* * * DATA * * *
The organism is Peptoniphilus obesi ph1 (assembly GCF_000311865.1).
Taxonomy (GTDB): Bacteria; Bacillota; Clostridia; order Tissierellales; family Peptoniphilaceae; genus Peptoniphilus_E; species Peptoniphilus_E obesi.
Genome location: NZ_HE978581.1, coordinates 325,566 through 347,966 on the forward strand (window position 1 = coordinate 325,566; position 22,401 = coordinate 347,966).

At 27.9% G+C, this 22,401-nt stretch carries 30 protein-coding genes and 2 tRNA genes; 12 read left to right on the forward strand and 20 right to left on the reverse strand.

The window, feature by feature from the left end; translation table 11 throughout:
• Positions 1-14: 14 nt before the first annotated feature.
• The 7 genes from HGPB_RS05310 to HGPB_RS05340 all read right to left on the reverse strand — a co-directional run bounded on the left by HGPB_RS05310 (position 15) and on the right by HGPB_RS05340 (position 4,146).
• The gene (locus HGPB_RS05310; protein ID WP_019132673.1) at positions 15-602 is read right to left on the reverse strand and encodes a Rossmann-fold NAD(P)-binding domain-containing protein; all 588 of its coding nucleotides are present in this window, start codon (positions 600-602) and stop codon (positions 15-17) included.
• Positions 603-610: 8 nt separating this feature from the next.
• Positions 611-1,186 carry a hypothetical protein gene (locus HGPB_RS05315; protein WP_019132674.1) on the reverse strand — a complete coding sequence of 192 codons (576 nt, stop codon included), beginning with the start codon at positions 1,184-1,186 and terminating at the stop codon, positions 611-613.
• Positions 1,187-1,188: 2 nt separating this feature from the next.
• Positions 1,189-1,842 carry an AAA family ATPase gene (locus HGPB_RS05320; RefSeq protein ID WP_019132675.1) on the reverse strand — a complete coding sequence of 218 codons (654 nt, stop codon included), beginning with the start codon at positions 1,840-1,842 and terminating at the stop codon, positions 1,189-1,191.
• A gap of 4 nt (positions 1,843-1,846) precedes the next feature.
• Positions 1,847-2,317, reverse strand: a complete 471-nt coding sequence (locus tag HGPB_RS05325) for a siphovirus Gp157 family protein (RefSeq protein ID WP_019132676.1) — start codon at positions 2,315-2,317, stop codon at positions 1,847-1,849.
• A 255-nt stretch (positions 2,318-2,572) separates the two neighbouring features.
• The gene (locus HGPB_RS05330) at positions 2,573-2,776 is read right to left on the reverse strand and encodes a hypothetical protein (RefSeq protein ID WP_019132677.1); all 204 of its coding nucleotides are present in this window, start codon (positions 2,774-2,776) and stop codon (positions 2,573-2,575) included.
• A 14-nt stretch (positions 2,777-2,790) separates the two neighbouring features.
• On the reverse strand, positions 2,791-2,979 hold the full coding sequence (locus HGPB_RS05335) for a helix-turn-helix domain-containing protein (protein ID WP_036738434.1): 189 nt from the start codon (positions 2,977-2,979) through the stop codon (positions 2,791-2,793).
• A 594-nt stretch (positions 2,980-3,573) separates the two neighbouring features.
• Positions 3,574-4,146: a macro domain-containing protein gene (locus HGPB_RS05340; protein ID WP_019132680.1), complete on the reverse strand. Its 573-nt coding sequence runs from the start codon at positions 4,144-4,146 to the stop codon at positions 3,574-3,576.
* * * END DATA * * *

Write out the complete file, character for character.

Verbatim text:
The organism is Peptoniphilus obesi ph1 (assembly GCF_000311865.1).
Taxonomy (GTDB): Bacteria; Bacillota; Clostridia; order Tissierellales; family Peptoniphilaceae; genus Peptoniphilus_E; species Peptoniphilus_E obesi.
Genome location: NZ_HE978581.1, coordinates 325,566 through 347,966 on the forward strand (window position 1 = coordinate 325,566; position 22,401 = coordinate 347,966).

At 27.9% G+C, this 22,401-nt stretch carries 30 protein-coding genes and 2 tRNA genes; 12 read left to right on the forward strand and 20 right to left on the reverse strand.

The window, feature by feature from the left end; translation table 11 throughout:
• Positions 1-14: 14 nt before the first annotated feature.
• The 7 genes from HGPB_RS05310 to HGPB_RS05340 all read right to left on the reverse strand — a co-directional run bounded on the left by HGPB_RS05310 (position 15) and on the right by HGPB_RS05340 (position 4,146).
• The gene (locus HGPB_RS05310; protein ID WP_019132673.1) at positions 15-602 is read right to left on the reverse strand and encodes a Rossmann-fold NAD(P)-binding domain-containing protein; all 588 of its coding nucleotides are present in this window, start codon (positions 600-602) and stop codon (positions 15-17) included.
• Positions 603-610: 8 nt separating this feature from the next.
• Positions 611-1,186 carry a hypothetical protein gene (locus HGPB_RS05315; protein WP_019132674.1) on the reverse strand — a complete coding sequence of 192 codons (576 nt, stop codon included), beginning with the start codon at positions 1,184-1,186 and terminating at the stop codon, positions 611-613.
• Positions 1,187-1,188: 2 nt separating this feature from the next.
• Positions 1,189-1,842 carry an AAA family ATPase gene (locus HGPB_RS05320; RefSeq protein ID WP_019132675.1) on the reverse strand — a complete coding sequence of 218 codons (654 nt, stop codon included), beginning with the start codon at positions 1,840-1,842 and terminating at the stop codon, positions 1,189-1,191.
• A gap of 4 nt (positions 1,843-1,846) precedes the next feature.
• Positions 1,847-2,317, reverse strand: a complete 471-nt coding sequence (locus tag HGPB_RS05325) for a siphovirus Gp157 family protein (RefSeq protein ID WP_019132676.1) — start codon at positions 2,315-2,317, stop codon at positions 1,847-1,849.
• A 255-nt stretch (positions 2,318-2,572) separates the two neighbouring features.
• The gene (locus HGPB_RS05330) at positions 2,573-2,776 is read right to left on the reverse strand and encodes a hypothetical protein (RefSeq protein ID WP_019132677.1); all 204 of its coding nucleotides are present in this window, start codon (positions 2,774-2,776) and stop codon (positions 2,573-2,575) included.
• A 14-nt stretch (positions 2,777-2,790) separates the two neighbouring features.
• On the reverse strand, positions 2,791-2,979 hold the full coding sequence (locus HGPB_RS05335) for a helix-turn-helix domain-containing protein (protein ID WP_036738434.1): 189 nt from the start codon (positions 2,977-2,979) through the stop codon (positions 2,791-2,793).
• A 594-nt stretch (positions 2,980-3,573) separates the two neighbouring features.
• Positions 3,574-4,146: a macro domain-containing protein gene (locus HGPB_RS05340; protein ID WP_019132680.1), complete on the reverse strand. Its 573-nt coding sequence runs from the start codon at positions 4,144-4,146 to the stop codon at positions 3,574-3,576.